Monuments in Kalo Nero of Messinia

Ancient Messine: One of the most important archaeological sites in Greece, Ancient Messine was founded by the Theban general, Epaminondas and Argaean allies in 369 BC. The city, built according to the Hippodameian system, flourished during Macedonian and Roman times as the capital of the Messinian state. The decline of this remarkable political and artistic centre began from the first decade of the 4th century AD. The city suffered a strong defeat by the Goths in 395 AD. Archaeological findings indicate continuation of life in later centuries during which locals and intruders coexisted. Near the archaeological site of Messine is the village of Mavrommati, which retains its traditional style, consisting of a small square, a central tap with cold running water and taverns. Mavrommati has 222 inhabitants and is 30km northwest of Kalo Nero.

The Temple of Epicurean Apollo (22km): The Temple of Epicurean Apollo at the Bassae of Figaleia is one of the greatest and most imposing monuments of antiquity. Dedicated by the Figaleians to Apollo because he assisted them in overcoming a plague, the temple rises imposingly at 1130 metres tall in the centre of Peloponnese on the mountains between the prefectures of Elis, Arcadea and Messinia. The temple was built in the second half of the 5th century BC (420 -410 BC) and is attributed to the architect Iktinos, who also designed the Parthenon. This monument, one of universal importance and one of the best preserved in classical antiquity, was the first to be included in the UNESCO World Heritage Site in Greece in 1986. Part of the temple frieze broke in 1814 and is now exhibited in the British Museum in London.

The Palace of Nestor (29km): The Mycenean Palace of Upper Englianos, better known as the Palace of Nestor, is the only Mycaenean palace to be preserved in such good condition. Located 4km south of the town of Chora (in the Municipality of Nestor in Messinia) the Palace of Nestor is the central building surrounded by a fortified wall and dates back to the late Helladic Period. It was a two-storey building which included a warehouse, workshops, baths, light wells, reception rooms and a sewerage system and is located in the elongated hill of Upper Englianos. It is the most well preserved Mycenean palace to be discovered to date. During excavations in 1939, about 1000 Linear B tablets were also found and identified along with numerous artistic items dating from 1300 BC. The palace complex, used by King Nestor, was destroyed by fire at around 1200 BC.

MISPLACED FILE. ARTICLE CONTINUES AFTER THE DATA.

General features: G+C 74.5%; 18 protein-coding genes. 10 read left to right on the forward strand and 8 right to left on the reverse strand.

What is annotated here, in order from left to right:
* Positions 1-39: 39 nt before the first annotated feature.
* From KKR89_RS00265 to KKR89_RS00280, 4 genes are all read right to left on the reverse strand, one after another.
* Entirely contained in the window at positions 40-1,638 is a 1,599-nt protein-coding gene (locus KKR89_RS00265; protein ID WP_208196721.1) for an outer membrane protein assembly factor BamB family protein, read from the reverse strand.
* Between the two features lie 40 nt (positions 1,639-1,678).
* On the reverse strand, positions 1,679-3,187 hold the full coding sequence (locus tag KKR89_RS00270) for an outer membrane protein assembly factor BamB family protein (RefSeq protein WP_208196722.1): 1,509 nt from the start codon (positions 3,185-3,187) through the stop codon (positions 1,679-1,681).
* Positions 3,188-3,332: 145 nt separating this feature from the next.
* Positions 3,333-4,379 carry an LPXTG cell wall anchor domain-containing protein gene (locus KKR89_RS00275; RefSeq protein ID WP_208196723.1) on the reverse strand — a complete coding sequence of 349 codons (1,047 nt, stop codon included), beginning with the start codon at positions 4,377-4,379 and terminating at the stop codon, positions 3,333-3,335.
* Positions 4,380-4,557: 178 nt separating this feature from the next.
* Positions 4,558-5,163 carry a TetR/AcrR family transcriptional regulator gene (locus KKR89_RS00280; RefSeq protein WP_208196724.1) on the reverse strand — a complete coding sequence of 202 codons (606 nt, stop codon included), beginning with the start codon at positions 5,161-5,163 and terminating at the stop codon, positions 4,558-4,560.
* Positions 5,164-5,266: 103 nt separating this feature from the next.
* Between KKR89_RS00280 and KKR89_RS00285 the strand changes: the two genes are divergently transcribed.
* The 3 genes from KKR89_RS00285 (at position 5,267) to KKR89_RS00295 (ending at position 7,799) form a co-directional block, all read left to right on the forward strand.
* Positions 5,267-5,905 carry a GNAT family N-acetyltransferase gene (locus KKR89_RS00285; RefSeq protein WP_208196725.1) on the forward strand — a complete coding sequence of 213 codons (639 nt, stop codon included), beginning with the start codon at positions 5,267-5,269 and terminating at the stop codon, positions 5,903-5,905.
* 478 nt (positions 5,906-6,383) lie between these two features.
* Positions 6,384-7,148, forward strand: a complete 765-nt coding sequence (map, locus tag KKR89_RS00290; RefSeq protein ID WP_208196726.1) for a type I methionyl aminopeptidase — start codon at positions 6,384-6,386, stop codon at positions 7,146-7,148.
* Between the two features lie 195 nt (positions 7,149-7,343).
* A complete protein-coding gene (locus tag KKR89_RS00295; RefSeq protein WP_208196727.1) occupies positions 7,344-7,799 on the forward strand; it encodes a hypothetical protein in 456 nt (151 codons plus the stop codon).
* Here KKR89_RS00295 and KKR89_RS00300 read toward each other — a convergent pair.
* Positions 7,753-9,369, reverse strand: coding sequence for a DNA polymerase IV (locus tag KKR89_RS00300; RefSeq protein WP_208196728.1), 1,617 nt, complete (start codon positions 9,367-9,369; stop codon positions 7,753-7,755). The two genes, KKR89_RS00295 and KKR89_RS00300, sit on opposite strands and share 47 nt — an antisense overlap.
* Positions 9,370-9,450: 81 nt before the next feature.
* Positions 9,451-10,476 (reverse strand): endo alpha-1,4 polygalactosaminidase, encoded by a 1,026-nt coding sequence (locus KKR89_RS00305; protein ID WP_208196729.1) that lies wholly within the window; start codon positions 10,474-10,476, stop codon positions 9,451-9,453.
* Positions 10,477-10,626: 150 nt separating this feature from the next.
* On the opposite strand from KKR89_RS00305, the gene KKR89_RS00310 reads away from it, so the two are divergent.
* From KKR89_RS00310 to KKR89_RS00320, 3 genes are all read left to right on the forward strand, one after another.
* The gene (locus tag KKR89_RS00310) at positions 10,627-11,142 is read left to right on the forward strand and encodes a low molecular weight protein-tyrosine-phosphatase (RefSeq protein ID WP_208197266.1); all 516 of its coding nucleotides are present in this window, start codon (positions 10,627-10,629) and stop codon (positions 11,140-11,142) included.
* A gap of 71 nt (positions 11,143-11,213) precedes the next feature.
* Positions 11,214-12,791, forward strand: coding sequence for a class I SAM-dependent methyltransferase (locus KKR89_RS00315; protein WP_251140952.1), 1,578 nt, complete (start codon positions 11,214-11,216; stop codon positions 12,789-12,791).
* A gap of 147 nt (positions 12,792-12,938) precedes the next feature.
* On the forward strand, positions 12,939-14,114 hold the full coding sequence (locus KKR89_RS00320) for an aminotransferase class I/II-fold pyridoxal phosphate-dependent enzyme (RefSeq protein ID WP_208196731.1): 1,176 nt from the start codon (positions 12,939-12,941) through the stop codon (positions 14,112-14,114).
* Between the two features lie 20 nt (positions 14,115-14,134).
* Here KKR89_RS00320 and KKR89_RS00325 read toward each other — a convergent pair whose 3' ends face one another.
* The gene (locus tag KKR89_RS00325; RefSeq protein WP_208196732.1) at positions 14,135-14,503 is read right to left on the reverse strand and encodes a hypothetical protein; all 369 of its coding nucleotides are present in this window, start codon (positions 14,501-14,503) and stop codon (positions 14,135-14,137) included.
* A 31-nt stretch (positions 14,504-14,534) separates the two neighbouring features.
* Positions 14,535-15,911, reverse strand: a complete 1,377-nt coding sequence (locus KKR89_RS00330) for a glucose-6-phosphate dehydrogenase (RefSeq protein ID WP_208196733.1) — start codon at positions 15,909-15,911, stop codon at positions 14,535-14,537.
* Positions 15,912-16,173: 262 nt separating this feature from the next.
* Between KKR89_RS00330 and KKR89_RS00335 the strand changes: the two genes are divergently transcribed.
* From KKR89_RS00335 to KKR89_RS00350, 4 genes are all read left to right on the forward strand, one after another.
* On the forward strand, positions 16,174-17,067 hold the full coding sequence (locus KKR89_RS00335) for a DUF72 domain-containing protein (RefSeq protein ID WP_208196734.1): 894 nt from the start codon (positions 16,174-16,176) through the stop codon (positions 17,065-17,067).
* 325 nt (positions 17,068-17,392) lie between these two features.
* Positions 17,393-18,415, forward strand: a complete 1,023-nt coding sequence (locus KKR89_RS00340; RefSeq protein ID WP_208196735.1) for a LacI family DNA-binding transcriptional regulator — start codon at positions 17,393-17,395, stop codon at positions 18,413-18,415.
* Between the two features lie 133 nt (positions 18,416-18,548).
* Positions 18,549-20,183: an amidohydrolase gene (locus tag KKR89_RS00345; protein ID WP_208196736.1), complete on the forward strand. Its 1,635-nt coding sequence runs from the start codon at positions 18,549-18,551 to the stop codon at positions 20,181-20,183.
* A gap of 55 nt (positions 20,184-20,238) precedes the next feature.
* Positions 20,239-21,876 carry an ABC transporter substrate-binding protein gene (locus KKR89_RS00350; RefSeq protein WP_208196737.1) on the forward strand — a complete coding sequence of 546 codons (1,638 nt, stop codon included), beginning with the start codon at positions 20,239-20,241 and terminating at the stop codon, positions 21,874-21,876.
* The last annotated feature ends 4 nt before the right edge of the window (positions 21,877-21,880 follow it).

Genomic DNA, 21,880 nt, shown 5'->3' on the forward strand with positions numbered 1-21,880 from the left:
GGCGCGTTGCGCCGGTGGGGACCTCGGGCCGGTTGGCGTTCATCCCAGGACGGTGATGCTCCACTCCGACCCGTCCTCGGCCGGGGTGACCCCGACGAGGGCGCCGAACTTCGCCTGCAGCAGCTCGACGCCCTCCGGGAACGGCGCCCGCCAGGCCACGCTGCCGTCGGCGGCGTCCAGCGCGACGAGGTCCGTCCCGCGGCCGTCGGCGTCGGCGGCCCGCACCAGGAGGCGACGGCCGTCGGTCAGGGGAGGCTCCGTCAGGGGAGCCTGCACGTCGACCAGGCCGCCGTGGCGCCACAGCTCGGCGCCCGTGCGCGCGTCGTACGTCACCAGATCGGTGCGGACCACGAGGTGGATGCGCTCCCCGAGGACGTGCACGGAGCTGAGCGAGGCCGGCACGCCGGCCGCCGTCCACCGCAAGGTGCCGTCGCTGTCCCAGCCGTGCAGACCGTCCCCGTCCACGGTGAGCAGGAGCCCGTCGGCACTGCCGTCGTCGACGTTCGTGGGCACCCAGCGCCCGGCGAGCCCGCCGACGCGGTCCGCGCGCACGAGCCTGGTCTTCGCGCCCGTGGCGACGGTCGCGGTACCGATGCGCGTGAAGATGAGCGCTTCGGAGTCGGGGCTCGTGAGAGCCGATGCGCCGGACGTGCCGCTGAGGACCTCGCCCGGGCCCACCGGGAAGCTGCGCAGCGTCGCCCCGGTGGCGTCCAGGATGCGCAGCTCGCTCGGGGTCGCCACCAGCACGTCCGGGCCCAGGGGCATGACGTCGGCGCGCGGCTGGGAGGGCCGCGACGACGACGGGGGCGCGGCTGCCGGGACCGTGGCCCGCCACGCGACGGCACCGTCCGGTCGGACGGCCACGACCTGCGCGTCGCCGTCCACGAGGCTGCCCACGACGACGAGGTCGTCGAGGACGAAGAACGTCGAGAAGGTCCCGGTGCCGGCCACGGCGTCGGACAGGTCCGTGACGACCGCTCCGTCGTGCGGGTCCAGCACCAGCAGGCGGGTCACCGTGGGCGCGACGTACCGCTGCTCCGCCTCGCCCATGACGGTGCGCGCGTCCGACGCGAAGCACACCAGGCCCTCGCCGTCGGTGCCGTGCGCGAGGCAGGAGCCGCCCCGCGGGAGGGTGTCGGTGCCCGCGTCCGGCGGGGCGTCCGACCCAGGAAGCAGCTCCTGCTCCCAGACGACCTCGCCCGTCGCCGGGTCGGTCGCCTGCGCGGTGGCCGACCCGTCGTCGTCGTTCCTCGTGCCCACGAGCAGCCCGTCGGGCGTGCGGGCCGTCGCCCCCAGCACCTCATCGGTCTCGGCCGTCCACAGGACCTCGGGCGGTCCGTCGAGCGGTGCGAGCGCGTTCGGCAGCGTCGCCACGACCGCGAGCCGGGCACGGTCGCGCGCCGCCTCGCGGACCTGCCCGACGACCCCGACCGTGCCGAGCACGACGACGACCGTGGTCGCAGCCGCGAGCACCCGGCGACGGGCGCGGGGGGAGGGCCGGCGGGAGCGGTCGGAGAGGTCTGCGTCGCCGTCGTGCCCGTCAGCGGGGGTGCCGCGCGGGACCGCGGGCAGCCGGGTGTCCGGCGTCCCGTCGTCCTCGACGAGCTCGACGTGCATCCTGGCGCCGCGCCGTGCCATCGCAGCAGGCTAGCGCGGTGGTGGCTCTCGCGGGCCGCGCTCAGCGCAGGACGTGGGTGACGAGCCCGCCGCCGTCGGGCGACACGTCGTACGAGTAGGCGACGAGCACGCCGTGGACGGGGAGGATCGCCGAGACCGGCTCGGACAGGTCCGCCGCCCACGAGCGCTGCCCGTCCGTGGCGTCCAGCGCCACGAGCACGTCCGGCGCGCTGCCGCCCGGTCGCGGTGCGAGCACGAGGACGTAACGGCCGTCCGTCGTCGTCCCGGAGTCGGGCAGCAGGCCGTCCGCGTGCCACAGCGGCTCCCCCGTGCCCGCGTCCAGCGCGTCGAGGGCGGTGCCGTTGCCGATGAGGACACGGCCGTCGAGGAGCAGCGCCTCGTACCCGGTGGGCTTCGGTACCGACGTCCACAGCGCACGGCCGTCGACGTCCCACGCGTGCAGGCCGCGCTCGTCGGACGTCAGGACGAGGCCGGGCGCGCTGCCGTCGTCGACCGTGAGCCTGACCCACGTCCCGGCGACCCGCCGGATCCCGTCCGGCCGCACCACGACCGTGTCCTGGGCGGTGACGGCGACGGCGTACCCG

Ancient Olympia: Olympia, 39km from Kalo Nero, was a city in ancient Greece in the region of Elis. Known as the venue of the Olympic Games in classical times, this event was comparable in importance to the Pythian Games held in Delphi. The gold and ivory statue of Zeus by Pheidias, known in ancient times as one of the seven wonders of the world, was found there. The origins of the Olympic Games date back to 776 BC and were held every four years. In 394 AD, Byzantine Emperor Theodosios I banned the Games from taking place as they were considered pagan.